Worker says union guilty of Beck, Hudson violations
GOSHEN, Ind. (Legal Newsline) -- An employee of the Eagle Ready Mix concrete company filed a complaint with the National Labor Relations Board against a local Teamster union for violating federal labor laws.
Edward Chupp of Goshen filed the charge Aug. 1 with the National Labor Relations Board, Region 25, in Indianapolis.
Chupp informed the Chauffeurs, Teamsters and Helpers Union Local 364 in May that he was exercising his "Beck" right - as stated in the Supreme Court case Communication Workers of America v Beck - to refrain from formal, full-dues-paying union membership. As a nonunion worker Chupp can pay a reduced rate of dues which correlate to the amount for bargaining activities only. But the union has continued to deduct the full amount of dues.
The complaint filed by Chupp also states several other grievances.
He alleged that the union allegedly never informed workers of their Beck rights. He claims the union officials refuse to provide him with the financial disclosure in violation of the rights articulated in the court cases Teachers Local v. Hudson, (1986) and Abrams v. Communications Workers (1995).
He also claims he has not received the independent audit financial statements from the union. Chupp also objects to certain expenses the union is claiming as 100 percent allocated to the union because he has no way of assessing if these should be allocated to non-union workers.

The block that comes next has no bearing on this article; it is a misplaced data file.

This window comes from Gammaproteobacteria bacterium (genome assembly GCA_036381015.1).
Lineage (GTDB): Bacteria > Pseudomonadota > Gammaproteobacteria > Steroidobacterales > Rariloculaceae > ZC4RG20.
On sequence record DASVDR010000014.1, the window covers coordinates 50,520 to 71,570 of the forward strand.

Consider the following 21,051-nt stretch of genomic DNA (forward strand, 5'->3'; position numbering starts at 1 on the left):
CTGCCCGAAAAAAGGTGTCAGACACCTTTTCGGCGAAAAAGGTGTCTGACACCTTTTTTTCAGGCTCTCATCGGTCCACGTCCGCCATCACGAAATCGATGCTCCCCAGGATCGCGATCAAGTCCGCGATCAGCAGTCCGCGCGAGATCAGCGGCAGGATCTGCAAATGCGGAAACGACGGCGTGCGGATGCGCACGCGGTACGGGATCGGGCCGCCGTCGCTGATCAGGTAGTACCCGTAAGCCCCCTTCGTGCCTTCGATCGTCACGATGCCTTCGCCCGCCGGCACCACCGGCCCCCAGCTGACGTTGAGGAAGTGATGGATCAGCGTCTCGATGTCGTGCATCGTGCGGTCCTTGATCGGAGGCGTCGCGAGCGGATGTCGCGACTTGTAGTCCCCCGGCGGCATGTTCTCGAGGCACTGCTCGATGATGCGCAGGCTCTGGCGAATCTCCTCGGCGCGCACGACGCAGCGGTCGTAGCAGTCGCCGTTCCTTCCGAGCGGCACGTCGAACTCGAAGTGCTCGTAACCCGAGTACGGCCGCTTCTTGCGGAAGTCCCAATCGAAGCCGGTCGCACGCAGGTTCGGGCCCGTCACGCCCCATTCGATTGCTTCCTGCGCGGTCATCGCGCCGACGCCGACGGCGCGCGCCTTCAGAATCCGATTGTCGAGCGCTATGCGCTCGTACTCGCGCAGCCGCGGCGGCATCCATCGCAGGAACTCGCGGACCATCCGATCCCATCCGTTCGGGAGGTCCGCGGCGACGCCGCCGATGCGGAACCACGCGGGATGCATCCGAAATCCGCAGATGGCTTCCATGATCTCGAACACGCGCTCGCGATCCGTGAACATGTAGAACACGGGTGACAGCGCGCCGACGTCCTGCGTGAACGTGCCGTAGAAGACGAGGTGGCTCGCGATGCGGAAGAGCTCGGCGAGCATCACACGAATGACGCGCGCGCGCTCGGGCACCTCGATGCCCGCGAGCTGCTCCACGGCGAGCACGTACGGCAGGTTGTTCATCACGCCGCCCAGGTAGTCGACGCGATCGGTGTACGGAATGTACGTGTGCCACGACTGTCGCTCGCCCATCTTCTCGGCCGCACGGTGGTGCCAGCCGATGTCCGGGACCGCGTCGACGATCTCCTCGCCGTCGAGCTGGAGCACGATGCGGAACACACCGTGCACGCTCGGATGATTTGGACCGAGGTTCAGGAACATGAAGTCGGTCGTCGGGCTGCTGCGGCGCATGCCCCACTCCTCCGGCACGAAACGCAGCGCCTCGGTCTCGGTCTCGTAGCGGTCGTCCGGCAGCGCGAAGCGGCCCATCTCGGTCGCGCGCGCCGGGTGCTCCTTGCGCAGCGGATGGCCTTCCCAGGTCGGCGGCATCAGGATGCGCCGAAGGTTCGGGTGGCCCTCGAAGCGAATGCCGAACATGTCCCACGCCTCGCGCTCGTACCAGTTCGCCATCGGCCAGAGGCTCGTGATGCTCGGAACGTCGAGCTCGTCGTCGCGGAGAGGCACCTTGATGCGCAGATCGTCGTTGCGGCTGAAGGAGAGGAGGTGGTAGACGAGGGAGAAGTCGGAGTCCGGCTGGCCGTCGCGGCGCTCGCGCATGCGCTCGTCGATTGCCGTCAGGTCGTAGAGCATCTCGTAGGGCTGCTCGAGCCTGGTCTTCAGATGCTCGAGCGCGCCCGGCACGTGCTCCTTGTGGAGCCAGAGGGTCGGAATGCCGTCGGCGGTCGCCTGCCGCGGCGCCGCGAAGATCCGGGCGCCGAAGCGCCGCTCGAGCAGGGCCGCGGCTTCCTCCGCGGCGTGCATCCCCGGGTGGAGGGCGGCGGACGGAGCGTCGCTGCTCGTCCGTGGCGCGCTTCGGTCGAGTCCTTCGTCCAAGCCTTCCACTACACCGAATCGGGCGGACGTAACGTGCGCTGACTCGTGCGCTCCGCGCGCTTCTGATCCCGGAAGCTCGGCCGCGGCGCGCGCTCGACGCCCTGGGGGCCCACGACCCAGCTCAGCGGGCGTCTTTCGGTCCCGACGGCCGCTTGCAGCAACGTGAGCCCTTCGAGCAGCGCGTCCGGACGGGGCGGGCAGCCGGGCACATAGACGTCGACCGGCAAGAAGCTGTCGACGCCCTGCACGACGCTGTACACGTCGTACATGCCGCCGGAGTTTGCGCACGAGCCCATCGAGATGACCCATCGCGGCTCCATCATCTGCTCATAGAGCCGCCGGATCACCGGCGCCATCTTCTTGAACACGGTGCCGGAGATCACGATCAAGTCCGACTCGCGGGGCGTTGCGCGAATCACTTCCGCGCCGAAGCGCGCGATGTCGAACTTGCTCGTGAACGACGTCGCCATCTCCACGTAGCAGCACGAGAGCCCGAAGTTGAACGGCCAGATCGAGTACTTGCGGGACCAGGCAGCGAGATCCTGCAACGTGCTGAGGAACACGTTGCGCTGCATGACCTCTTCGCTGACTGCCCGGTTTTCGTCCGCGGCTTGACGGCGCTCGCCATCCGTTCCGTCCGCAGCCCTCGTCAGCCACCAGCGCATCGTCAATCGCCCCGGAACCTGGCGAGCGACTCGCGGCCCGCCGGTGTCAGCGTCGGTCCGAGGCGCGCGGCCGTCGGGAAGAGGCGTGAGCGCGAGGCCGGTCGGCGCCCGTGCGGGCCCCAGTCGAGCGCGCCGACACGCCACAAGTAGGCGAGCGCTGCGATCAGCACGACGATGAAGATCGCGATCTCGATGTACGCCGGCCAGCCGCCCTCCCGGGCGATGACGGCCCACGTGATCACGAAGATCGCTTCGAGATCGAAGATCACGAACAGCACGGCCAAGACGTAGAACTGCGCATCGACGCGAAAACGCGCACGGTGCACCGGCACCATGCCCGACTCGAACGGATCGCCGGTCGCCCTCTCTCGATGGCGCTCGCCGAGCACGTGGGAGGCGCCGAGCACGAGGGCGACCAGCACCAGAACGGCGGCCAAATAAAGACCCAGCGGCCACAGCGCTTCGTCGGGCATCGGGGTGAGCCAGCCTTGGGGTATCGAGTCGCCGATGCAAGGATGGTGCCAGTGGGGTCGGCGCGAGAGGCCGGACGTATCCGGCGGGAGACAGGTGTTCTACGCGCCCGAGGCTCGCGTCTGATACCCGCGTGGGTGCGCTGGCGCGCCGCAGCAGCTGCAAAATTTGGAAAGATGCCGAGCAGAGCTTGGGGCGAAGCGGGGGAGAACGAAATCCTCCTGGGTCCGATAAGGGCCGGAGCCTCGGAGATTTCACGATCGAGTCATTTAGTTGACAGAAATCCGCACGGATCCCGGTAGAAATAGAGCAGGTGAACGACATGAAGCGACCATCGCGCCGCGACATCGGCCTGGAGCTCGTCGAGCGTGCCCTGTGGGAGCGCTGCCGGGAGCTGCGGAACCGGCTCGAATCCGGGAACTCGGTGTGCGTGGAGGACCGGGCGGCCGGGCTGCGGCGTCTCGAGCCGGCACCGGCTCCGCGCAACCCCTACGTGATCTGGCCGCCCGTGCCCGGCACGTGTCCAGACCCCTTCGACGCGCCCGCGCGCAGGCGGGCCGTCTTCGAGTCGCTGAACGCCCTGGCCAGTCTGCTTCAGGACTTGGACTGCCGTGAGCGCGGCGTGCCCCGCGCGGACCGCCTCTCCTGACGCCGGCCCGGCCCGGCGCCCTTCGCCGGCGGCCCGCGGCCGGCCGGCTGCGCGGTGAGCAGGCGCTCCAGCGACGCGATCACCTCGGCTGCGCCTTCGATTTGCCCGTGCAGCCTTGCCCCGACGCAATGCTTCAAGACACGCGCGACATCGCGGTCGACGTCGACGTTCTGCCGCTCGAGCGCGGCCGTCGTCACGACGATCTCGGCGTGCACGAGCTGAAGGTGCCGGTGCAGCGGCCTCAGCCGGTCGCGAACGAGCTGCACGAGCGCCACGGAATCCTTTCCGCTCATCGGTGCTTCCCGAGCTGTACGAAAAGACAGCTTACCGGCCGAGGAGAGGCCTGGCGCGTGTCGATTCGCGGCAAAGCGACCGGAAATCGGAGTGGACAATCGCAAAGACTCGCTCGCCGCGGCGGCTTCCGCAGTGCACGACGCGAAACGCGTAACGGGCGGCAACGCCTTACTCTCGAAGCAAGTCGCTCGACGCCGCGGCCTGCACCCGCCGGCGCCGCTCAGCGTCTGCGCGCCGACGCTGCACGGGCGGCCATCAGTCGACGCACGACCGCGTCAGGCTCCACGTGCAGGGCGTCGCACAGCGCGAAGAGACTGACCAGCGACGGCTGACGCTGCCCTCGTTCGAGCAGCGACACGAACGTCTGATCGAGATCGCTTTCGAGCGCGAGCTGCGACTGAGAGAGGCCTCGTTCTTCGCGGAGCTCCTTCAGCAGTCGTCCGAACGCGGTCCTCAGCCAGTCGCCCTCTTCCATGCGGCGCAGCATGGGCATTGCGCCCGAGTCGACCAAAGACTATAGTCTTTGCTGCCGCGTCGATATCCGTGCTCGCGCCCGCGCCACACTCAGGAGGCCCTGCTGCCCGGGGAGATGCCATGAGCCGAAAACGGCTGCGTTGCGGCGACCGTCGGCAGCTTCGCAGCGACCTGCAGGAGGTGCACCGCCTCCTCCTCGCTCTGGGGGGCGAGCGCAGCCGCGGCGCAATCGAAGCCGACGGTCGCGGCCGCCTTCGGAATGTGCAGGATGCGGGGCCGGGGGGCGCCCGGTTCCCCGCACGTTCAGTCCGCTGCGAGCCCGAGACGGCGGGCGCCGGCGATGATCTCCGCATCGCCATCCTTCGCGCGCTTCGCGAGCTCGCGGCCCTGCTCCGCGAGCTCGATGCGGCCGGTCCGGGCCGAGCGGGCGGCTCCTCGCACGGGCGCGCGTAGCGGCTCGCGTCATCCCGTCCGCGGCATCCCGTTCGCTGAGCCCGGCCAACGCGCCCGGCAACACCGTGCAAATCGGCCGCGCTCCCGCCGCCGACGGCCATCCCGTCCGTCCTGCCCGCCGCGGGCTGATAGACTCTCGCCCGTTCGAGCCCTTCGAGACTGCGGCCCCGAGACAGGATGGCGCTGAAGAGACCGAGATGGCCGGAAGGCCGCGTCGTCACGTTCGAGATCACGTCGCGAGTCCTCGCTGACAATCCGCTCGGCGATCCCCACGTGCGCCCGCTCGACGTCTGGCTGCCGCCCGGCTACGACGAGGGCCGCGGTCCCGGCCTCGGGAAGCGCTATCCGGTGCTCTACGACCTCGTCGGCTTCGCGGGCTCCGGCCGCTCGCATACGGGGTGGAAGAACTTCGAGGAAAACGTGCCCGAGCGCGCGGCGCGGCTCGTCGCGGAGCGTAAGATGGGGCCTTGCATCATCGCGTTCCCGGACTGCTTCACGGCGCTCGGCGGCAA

Although the state of Indiana recently enacted a right-to-work law which would permit Chupp not to pay any union dues, the law was enacted after the contract between the union and Eagle Ready Mix was effective. Therefore the contract provisions remain in effect until the contract expires at which time the right-to-work law will be in force. Until then Chupp still must pay a portion of union dues to keep his job until a new contract goes into effect.
"Teamster union officials are extracting full union dues from workers who want to exercise their rights to refrain from formal union membership," said Patrick Semmens, Vice President of the National Right to Work Foundation, which provided free legal assistance to Mr. Chupp. "This illegal action must stop."
Bill Groth, of the Indianapolis law firm representing the union declined to comment citing the case was in litigation.